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WH intruder got far...Dozens of missing students in Mexico...Hong Kong protesters set deadline



Estimated read time: 2-3 minutes

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WASHINGTON (AP) — A Republican congressman says a White House intruder got farther into the mansion that publicly acknowledged. The Secret Service had said that earlier this month, Omar Gonzalez jumped the fence and just made it through the unlocked front door. But Congressman Jason Chaffetz of Utah says Gonzalez, armed with a knife, ran through the White House, into the East Room and even past a guard before being stopped. A congressional oversight hearing on Tuesday will address White House security.

ACAPULCO, Mexico (AP) — Authorities in Mexico are searching for 57 students reported missing after weekend violence left at least six people dead and 25 wounded in the southern state of Guerrero. Twenty-two police officers are being detained in connection with the incidents. The local prosecutor says the officers have denied responsibility but several have been identified by students. The violence began Friday night and Saturday in the city of Iguala when police clashed with students who had seized three buses in a protest.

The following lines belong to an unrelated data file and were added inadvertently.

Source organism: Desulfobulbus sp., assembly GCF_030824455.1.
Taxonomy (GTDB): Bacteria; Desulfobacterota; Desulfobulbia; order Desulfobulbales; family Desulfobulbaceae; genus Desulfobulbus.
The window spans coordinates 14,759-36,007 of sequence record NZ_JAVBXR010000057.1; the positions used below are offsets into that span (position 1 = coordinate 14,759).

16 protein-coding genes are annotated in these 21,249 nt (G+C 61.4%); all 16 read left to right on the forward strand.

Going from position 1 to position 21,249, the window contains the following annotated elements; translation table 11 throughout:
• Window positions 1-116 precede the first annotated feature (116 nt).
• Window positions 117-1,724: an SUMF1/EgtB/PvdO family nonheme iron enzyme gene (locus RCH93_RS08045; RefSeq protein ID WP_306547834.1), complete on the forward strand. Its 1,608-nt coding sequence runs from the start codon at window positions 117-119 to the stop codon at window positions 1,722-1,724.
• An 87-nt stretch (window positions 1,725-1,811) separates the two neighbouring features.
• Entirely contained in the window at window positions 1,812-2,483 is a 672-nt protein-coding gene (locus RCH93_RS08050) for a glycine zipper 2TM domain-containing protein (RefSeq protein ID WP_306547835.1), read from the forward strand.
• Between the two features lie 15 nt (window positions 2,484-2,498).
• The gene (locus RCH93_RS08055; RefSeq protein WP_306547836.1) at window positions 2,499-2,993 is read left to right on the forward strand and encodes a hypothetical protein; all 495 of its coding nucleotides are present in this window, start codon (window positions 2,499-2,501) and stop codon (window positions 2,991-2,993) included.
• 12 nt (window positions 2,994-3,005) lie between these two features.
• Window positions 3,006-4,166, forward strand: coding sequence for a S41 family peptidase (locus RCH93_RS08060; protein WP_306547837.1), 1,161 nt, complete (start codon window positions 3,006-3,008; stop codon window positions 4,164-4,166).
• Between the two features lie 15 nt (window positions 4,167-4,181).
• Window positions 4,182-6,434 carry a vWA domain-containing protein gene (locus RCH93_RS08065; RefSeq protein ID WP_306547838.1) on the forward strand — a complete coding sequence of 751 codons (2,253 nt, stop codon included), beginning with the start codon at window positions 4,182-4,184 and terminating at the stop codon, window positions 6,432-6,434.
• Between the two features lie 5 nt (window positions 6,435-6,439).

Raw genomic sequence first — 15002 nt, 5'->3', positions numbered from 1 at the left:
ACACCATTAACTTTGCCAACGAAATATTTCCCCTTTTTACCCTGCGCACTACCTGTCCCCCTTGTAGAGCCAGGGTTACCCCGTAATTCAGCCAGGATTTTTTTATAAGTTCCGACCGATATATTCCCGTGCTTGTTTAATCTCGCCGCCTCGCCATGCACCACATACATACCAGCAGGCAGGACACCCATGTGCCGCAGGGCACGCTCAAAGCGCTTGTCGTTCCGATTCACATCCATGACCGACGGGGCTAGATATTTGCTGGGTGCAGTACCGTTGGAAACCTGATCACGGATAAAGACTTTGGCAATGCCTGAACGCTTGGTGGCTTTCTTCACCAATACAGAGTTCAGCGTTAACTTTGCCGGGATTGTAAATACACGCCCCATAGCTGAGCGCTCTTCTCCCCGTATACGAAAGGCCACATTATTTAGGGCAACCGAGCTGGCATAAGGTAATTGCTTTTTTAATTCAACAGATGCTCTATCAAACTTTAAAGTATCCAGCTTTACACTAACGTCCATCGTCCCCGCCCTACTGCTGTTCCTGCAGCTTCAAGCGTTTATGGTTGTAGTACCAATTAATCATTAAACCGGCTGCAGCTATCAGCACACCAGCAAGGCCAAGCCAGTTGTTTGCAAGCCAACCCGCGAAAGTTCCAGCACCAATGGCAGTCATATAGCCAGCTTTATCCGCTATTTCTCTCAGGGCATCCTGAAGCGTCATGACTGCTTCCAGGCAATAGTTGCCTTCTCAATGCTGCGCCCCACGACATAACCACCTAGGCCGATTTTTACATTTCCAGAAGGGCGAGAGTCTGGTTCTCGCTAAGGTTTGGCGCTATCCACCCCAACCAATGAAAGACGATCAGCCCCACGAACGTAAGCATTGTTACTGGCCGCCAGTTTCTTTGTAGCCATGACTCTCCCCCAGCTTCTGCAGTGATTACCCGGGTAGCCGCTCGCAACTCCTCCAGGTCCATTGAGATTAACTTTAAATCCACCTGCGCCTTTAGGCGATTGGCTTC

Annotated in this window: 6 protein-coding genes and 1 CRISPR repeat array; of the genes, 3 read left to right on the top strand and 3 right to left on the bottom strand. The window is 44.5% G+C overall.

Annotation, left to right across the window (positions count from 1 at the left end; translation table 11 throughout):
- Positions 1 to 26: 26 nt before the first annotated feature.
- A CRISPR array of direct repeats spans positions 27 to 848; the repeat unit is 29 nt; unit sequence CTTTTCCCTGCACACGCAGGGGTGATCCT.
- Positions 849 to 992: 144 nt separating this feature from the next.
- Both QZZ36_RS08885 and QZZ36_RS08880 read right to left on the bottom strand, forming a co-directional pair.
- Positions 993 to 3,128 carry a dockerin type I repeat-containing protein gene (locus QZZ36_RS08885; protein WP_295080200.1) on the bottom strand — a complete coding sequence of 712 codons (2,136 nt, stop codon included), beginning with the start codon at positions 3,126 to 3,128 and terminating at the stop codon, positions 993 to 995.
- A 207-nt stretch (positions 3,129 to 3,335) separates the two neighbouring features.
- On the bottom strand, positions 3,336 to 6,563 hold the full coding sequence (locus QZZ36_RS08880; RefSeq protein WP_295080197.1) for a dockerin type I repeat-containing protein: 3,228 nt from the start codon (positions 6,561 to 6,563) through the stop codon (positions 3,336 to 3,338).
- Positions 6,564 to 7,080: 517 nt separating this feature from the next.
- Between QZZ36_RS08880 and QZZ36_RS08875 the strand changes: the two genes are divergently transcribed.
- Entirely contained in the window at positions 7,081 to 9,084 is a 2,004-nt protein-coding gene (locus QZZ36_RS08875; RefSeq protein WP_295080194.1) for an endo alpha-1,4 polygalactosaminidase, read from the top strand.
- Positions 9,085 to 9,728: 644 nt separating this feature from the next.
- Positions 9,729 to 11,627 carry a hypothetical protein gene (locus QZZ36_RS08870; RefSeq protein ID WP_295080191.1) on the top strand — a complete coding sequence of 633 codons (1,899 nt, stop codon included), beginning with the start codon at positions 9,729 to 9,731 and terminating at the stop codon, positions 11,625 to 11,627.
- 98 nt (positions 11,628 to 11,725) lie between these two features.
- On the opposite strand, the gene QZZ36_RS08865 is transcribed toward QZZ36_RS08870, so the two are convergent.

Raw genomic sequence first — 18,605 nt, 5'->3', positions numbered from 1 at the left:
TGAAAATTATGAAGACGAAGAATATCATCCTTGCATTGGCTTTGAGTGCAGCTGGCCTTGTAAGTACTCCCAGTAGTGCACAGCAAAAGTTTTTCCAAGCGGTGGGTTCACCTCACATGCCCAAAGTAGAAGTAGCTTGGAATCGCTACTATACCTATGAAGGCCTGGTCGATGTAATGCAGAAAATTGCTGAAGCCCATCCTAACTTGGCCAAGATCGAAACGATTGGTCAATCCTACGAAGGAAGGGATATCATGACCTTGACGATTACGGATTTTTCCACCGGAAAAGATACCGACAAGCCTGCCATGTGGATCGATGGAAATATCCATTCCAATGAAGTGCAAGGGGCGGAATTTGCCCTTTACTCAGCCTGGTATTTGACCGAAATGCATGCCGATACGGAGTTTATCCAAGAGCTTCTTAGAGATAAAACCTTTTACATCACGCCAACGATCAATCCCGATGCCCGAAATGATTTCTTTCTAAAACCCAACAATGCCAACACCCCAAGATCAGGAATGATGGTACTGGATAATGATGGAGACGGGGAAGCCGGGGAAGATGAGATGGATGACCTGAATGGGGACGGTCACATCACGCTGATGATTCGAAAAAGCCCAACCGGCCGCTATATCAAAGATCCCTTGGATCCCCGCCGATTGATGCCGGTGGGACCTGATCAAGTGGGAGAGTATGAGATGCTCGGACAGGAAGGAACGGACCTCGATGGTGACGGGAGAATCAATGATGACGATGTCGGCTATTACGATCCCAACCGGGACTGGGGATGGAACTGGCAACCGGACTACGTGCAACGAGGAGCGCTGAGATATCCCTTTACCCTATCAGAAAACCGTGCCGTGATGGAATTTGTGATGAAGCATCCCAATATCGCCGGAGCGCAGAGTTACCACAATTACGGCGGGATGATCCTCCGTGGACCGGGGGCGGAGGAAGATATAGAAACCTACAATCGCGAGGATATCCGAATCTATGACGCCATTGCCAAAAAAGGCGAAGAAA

HONG KONG (AP) — Pro-democracy protesters in Hong Kong have set a Wednesday deadline for a response from the government to meet their demands for reforms. They spent another night blocking streets in an unprecedented show of civil disobedience. The protesters say they want a genuine democracy and for Hong Kong's leader to step down. Hong Kong's unpopular chief executive (Leung Chun-ying) says China's communist leaders will not back down from an August decision to restrict voting reforms for the first direct elections to pick his successor in 2017.

BANGKOK (AP) — Asian stocks are mostly lower Tuesday after Wall Street's losses Monday and pro-democracy protests in Hong Kong, a major financial center, are adding to worries about political risk. Markets in Hong Kong and Tokyo have tumbled. China's stocks are flat and markets in Australia have gained.

DENVER (AP) — Colorado's Supreme Court will hear arguments Tuesday in the case of a quadriplegic fired from his job for using medical marijuana. Brandon Coats says even in a state where pot is legal, he still can't find steady work because employers are wary of his off-duty smoking. Coats says he was never high at work, but failed a random drug test.

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The Associated Press

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